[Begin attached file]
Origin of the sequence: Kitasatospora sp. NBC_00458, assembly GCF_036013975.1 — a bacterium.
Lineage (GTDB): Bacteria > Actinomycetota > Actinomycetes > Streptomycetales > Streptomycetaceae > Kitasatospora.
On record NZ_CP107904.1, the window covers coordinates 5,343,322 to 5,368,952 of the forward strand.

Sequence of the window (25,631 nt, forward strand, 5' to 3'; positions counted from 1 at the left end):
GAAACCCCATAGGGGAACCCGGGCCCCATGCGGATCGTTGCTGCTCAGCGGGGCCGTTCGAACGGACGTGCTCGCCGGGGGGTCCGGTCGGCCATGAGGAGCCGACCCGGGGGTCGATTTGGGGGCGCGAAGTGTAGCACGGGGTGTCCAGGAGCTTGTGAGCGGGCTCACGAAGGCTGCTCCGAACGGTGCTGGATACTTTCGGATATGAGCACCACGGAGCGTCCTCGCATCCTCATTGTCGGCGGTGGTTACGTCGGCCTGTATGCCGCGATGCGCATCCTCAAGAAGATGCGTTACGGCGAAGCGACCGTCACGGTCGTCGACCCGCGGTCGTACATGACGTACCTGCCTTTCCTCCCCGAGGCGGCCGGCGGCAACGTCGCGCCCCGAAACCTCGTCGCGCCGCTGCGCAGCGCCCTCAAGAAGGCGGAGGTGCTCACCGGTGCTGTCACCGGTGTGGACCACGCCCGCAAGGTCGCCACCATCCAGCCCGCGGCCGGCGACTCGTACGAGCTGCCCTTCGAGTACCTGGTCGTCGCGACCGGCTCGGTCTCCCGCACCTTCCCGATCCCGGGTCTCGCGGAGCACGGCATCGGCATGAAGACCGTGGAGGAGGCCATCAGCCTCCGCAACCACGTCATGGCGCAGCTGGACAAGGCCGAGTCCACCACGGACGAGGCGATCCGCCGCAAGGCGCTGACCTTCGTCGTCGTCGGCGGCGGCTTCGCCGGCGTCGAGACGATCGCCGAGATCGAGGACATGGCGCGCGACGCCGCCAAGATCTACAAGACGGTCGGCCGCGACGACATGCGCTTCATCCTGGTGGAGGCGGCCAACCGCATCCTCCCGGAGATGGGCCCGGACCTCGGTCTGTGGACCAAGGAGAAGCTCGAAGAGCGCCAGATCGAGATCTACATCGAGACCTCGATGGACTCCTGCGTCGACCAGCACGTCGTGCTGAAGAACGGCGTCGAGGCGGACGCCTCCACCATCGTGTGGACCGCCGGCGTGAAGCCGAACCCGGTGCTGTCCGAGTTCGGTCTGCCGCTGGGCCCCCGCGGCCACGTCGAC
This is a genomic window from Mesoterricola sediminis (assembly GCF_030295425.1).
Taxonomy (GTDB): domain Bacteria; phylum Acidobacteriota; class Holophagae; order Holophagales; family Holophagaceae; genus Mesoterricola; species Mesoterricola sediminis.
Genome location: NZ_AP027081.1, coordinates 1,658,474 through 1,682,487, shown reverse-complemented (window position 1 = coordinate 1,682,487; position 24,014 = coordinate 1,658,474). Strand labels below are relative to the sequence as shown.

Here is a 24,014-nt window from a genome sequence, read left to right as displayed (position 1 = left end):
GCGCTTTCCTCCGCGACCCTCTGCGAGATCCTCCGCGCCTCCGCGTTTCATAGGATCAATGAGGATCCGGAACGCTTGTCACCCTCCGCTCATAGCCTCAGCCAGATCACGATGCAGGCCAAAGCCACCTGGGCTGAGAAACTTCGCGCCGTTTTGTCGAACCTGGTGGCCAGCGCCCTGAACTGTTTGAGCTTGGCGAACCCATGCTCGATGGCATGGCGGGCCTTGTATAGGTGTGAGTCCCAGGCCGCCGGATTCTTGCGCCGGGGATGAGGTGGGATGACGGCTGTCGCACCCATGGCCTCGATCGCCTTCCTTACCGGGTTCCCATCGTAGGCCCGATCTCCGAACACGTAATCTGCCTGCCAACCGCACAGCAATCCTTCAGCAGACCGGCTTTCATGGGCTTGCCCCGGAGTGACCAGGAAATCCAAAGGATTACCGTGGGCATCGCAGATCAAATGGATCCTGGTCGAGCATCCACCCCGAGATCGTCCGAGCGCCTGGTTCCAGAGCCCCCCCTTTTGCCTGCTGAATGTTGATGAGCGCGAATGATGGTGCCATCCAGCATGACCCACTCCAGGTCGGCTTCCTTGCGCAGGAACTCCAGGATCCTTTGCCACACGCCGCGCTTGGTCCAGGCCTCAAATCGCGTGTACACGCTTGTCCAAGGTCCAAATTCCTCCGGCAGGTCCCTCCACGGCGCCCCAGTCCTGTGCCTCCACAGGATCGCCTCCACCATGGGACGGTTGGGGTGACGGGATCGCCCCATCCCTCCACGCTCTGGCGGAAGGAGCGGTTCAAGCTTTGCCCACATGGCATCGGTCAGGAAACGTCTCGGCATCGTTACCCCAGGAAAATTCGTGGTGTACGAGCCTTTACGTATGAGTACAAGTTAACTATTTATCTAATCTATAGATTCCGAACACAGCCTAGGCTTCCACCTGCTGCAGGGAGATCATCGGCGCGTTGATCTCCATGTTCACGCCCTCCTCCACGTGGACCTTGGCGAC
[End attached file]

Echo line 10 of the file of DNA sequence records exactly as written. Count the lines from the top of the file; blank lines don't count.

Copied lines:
GCGCTTTCCTCCGCGACCCTCTGCGAGATCCTCCGCGCCTCCGCGTTTCATAGGATCAATGAGGATCCGGAACGCTTGTCACCCTCCGCTCATAGCCTCAGCCAGATCACGATGCAGGCCAAAGCCACCTGGGCTGAGAAACTTCGCGCCGTTTTGTCGAACCTGGTGGCCAGCGCCCTGAACTGTTTGAGCTTGGCGAACCCATGCTCGATGGCATGGCGGGCCTTGTATAGGTGTGAGTCCCAGGCCGCCGGATTCTTGCGCCGGGGATGAGGTGGGATGACGGCTGTCGCACCCATGGCCTCGATCGCCTTCCTTACCGGGTTCCCATCGTAGGCCCGATCTCCGAACACGTAATCTGCCTGCCAACCGCACAGCAATCCTTCAGCAGACCGGCTTTCATGGGCTTGCCCCGGAGTGACCAGGAAATCCAAAGGATTACCGTGGGCATCGCAGATCAAATGGATCCTGGTCGAGCATCCACCCCGAGATCGTCCGAGCGCCTGGTTCCAGAGCCCCCCCTTTTGCCTGCTGAATGTTGATGAGCGCGAATGATGGTGCCATCCAGCATGACCCACTCCAGGTCGGCTTCCTTGCGCAGGAACTCCAGGATCCTTTGCCACACGCCGCGCTTGGTCCAGGCCTCAAATCGCGTGTACACGCTTGTCCAAGGTCCAAATTCCTCCGGCAGGTCCCTCCACGGCGCCCCAGTCCTGTGCCTCCACAGGATCGCCTCCACCATGGGACGGTTGGGGTGACGGGATCGCCCCATCCCTCCACGCTCTGGCGGAAGGAGCGGTTCAAGCTTTGCCCACATGGCATCGGTCAGGAAACGTCTCGGCATCGTTACCCCAGGAAAATTCGTGGTGTACGAGCCTTTACGTATGAGTACAAGTTAACTATTTATCTAATCTATAGATTCCGAACACAGCCTAGGCTTCCACCTGCTGCAGGGAGATCATCGGCGCGTTGATCTCCATGTTCACGCCCTCCTCCACGTGGACCTTGGCGAC